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sti gear cable

mattshropsmattshrops Posts: 1,134
edited January 2011 in Road beginners
am in the process of upgrading my groupset. the current cables seem to need regular adjusting. is this because theyre very probably cheap and nasty? if i spend a few quid (dura ace cables 20 quid) is it worth it for performance and durability. any comments appreciated, thanks.
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  • mattshropsmattshrops Posts: 1,134
    wow will i be the first person to not get a reply? :oops:
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  • cougiecougie Posts: 22,512
    What group set have you got ? I've always found the standard shimano ones to work just fine. Are the cables in good nick ?
  • domhopsondomhopson Posts: 259
    If you buy the full groupset you should get cables with it. As Cougie says, Shimano ones are perfectly good.
  • mattshropsmattshrops Posts: 1,134
    its the one below sora -2700 i think. which is why im upgrading . im trying to do it cheap so its rear mech here, levers there etc. is it normal to need to adjust the cable every couple of rides? condition looks ok. dont mind paying a bit more to remove the risk of sticking the rear mech into the back wheel(unfortunately yes this has happened) but no point if this is normal.cheers.
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  • keef66keef66 Posts: 13,123
    Unless you're talking about a new bike, in which case the cables do stretch a bit in the first few weeks, no, it's not normal to have to adjust every few days. Even at the level of 2300 the components should be reliable and of decent quality.

    Whatever state the cables are in, the limit screw on the rear mech should be set so it can't go into the rear wheel.

    Might be cheaper in the long run to save up then look out for a discounted groupset which should come with all the neccessary cables.
  • deswellerdesweller Posts: 5,175
    It's hard to assess the conditions of cables just by looking at them, as the faults will lie within the cable housing. I would buy a set of Clarkes gear cables from Halfords for £8 and replace the lot if I were you.
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    On Strava.{/url}
  • mattshropsmattshrops Posts: 1,134
    ok cheers for info. im going to change them.
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  • LeighBLeighB Posts: 326
    Are you sure its not the in line cable adjuster (if you have them) vibrating and releasing cable tension/adjustment?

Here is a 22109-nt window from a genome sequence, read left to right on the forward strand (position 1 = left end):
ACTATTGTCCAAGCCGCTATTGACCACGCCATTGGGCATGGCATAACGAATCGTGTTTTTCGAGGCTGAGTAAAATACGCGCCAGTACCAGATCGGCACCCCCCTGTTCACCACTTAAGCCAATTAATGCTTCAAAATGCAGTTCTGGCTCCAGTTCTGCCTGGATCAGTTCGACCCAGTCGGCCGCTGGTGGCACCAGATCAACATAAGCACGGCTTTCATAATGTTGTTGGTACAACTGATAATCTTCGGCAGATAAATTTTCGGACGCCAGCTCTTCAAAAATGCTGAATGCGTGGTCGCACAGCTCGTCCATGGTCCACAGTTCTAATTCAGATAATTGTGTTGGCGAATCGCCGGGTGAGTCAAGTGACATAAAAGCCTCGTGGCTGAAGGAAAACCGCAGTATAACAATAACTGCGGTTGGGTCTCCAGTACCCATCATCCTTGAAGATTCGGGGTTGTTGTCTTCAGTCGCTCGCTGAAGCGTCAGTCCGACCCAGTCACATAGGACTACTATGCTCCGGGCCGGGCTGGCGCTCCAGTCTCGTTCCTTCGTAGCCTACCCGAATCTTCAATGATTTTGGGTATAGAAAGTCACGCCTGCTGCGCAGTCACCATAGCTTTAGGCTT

• mattshropsmattshrops Posts: 1,134
    is that the things next to the levers ?

    how would i know if it is them?
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  • LeighBLeighB Posts: 326
    Yes they are normally near the levers, try adjusting/screwing them out to put a little tension in the cable and note if they move in use; mark with pen or tape.
  • deswellerdesweller Posts: 5,175
    LeighB wrote:
    Yes they are normally near the levers, try adjusting/screwing them out to put a little tension in the cable and note if they move in use; mark with pen or tape.

    Also, sometimes there are multiple barrel adjusters in the system. I have found that it all works a bit better if you wind all but one adjuster all the way in, so you are making your tweaks with just one screw.

    If you can get pics of your shifters and derailleurs then it might help.
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  • mattshropsmattshrops Posts: 1,134
    photos tomorrow - thanks
    will try the marking suggestion-thanks again
    Death or Glory- Just another Story
  • ErudinErudin Posts: 136
    mattshrops wrote:
    ...dont mind paying a bit more to remove the risk of sticking the rear mech into the back wheel(unfortunately yes this has happened) but no point if this is normal.cheers.
    keef66 wrote:
    ...Whatever state the cables are in, the limit screw on the rear mech should be set so it can't go into the rear wheel...

    Check the limit screws on your rear mech, they should stop this happening regardless of the cable tension.

    From: http://bicycletutor.com/adjust-rear-derailleur/

    Low Gear Limit Stop

    The L-Limit screw prevents the guide pulley from shifting any further past the lowest gear and into the wheel spokes. Shift down to the lowest gear, step behind the bike, and check how the chain rides on the sprocket. If it looks like it wants to ride into the spokes, tighten the L-screw clockwise until it is centered on the sprocket. If it looks like it wants to shift down, loosen the screw until it lines up. As an extra precaution you can use your thumb to gently push the derailleur body and make sure the chain will not run into the spokes, as this could obviously have a nasty effect on both you and your bike.

    Has your bike been dropped or crashed? Shifting problems caused by a bent derailleur hanger are quite common. The result is poor shifting even after all other adjustments have been made.
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